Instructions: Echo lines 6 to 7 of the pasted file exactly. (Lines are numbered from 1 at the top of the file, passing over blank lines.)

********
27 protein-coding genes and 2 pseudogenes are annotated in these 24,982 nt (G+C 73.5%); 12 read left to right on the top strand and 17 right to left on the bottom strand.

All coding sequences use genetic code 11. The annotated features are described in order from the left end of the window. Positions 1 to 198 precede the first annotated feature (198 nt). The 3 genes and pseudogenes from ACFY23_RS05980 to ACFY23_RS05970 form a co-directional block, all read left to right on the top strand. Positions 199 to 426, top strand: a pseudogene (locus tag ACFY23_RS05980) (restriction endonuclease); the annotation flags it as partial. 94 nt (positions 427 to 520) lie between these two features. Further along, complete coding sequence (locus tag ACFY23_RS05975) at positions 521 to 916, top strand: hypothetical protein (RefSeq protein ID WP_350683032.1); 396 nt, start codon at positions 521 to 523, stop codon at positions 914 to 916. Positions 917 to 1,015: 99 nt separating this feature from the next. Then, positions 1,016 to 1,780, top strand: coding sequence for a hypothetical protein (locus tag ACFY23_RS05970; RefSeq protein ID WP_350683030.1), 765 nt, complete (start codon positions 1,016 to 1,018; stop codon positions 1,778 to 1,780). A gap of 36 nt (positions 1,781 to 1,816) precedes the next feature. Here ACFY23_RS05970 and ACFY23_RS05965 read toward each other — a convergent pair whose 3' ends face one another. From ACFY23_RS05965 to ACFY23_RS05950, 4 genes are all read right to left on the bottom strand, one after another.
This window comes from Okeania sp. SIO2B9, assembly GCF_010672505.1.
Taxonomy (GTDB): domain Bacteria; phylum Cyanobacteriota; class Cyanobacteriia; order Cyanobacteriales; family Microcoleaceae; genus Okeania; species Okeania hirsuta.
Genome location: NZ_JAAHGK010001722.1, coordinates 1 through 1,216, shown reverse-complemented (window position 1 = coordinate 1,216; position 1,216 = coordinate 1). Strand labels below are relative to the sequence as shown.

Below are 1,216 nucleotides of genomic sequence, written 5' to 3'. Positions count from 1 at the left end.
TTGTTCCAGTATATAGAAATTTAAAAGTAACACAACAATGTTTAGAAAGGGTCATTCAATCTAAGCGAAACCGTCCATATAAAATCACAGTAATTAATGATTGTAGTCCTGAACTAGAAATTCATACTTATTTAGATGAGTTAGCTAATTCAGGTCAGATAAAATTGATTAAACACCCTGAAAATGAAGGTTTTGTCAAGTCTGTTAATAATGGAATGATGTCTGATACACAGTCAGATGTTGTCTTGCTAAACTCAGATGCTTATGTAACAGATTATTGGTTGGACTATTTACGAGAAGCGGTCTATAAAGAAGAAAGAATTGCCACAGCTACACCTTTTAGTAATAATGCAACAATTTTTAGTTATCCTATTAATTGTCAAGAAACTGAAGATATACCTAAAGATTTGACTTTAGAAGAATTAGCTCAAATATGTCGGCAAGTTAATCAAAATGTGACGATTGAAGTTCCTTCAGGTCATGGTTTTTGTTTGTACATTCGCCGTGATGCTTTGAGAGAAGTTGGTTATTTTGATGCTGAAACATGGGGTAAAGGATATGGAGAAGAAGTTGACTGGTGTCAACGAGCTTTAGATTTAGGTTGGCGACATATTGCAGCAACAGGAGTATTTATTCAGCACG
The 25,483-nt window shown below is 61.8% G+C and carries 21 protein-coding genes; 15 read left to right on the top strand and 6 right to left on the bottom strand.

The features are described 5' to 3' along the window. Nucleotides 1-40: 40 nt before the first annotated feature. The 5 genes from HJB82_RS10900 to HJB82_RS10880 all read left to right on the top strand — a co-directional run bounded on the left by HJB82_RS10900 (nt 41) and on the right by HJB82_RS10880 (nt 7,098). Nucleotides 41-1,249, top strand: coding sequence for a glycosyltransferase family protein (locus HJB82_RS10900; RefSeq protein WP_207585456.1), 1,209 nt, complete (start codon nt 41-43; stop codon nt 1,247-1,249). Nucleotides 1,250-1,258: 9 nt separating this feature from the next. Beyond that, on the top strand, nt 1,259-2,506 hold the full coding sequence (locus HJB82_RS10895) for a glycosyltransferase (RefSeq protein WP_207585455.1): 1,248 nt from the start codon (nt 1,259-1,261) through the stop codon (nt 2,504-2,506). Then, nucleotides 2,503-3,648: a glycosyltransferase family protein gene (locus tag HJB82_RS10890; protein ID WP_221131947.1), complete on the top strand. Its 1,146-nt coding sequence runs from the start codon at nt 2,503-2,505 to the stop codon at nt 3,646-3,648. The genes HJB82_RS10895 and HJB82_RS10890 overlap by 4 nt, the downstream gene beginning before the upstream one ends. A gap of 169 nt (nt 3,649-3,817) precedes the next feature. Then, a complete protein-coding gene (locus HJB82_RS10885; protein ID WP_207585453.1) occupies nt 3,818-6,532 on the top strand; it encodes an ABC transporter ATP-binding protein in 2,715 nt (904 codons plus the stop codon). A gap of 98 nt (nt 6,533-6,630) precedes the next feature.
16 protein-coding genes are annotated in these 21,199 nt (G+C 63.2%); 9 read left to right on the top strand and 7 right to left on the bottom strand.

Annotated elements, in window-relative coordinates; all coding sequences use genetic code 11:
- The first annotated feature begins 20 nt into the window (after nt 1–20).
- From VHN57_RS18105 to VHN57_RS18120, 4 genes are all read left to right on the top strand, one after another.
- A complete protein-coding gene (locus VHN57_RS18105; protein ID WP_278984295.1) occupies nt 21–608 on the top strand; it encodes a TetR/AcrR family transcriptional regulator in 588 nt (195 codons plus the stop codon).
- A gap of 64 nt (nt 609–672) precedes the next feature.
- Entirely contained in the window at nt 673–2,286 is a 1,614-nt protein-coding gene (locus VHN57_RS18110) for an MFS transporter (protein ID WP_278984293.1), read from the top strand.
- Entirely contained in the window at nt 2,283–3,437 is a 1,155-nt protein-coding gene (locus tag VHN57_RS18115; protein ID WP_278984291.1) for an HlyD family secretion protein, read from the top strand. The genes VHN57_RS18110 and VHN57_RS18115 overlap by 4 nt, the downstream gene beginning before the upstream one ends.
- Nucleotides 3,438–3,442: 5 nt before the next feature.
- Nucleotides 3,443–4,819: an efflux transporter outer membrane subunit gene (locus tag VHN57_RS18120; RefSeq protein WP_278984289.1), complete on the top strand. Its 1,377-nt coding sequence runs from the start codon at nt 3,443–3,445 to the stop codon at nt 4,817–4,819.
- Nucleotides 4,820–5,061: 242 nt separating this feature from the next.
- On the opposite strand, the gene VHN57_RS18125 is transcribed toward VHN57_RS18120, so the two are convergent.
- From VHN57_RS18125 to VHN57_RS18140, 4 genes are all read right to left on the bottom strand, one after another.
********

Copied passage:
Below are 1,216 nucleotides of genomic sequence, written 5' to 3'. Positions count from 1 at the left end.
TTGTTCCAGTATATAGAAATTTAAAAGTAACACAACAATGTTTAGAAAGGGTCATTCAATCTAAGCGAAACCGTCCATATAAAATCACAGTAATTAATGATTGTAGTCCTGAACTAGAAATTCATACTTATTTAGATGAGTTAGCTAATTCAGGTCAGATAAAATTGATTAAACACCCTGAAAATGAAGGTTTTGTCAAGTCTGTTAATAATGGAATGATGTCTGATACACAGTCAGATGTTGTCTTGCTAAACTCAGATGCTTATGTAACAGATTATTGGTTGGACTATTTACGAGAAGCGGTCTATAAAGAAGAAAGAATTGCCACAGCTACACCTTTTAGTAATAATGCAACAATTTTTAGTTATCCTATTAATTGTCAAGAAACTGAAGATATACCTAAAGATTTGACTTTAGAAGAATTAGCTCAAATATGTCGGCAAGTTAATCAAAATGTGACGATTGAAGTTCCTTCAGGTCATGGTTTTTGTTTGTACATTCGCCGTGATGCTTTGAGAGAAGTTGGTTATTTTGATGCTGAAACATGGGGTAAAGGATATGGAGAAGAAGTTGACTGGTGTCAACGAGCTTTAGATTTAGGTTGGCGACATATTGCAGCAACAGGAGTATTTATTCAGCACG